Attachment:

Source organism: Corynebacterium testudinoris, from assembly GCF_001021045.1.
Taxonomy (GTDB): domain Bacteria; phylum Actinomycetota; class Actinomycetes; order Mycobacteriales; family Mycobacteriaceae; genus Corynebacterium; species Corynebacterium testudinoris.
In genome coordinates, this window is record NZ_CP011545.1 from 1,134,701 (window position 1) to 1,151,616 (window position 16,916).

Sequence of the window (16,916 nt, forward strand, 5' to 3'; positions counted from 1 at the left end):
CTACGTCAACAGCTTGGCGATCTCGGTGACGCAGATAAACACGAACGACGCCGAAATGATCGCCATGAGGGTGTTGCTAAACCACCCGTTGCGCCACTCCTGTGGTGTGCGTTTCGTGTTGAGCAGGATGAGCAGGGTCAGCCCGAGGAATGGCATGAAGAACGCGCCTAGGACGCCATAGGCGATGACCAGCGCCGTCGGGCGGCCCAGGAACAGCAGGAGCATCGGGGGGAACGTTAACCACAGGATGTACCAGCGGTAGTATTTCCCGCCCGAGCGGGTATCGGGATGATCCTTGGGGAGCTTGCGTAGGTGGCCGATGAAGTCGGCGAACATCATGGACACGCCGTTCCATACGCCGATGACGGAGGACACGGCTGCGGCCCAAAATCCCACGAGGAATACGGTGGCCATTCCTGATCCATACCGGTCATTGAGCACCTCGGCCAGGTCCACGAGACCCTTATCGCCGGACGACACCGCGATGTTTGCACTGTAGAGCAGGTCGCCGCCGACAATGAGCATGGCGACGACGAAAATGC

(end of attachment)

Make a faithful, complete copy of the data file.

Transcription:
Source organism: Corynebacterium testudinoris, from assembly GCF_001021045.1.
Taxonomy (GTDB): domain Bacteria; phylum Actinomycetota; class Actinomycetes; order Mycobacteriales; family Mycobacteriaceae; genus Corynebacterium; species Corynebacterium testudinoris.
In genome coordinates, this window is record NZ_CP011545.1 from 1,134,701 (window position 1) to 1,151,616 (window position 16,916).

Sequence of the window (16,916 nt, forward strand, 5' to 3'; positions counted from 1 at the left end):
CTACGTCAACAGCTTGGCGATCTCGGTGACGCAGATAAACACGAACGACGCCGAAATGATCGCCATGAGGGTGTTGCTAAACCACCCGTTGCGCCACTCCTGTGGTGTGCGTTTCGTGTTGAGCAGGATGAGCAGGGTCAGCCCGAGGAATGGCATGAAGAACGCGCCTAGGACGCCATAGGCGATGACCAGCGCCGTCGGGCGGCCCAGGAACAGCAGGAGCATCGGGGGGAACGTTAACCACAGGATGTACCAGCGGTAGTATTTCCCGCCCGAGCGGGTATCGGGATGATCCTTGGGGAGCTTGCGTAGGTGGCCGATGAAGTCGGCGAACATCATGGACACGCCGTTCCATACGCCGATGACGGAGGACACGGCTGCGGCCCAAAATCCCACGAGGAATACGGTGGCCATTCCTGATCCATACCGGTCATTGAGCACCTCGGCCAGGTCCACGAGACCCTTATCGCCGGACGACACCGCGATGTTTGCACTGTAGAGCAGGTCGCCGCCGACAATGAGCATGGCGACGACGAAAATGC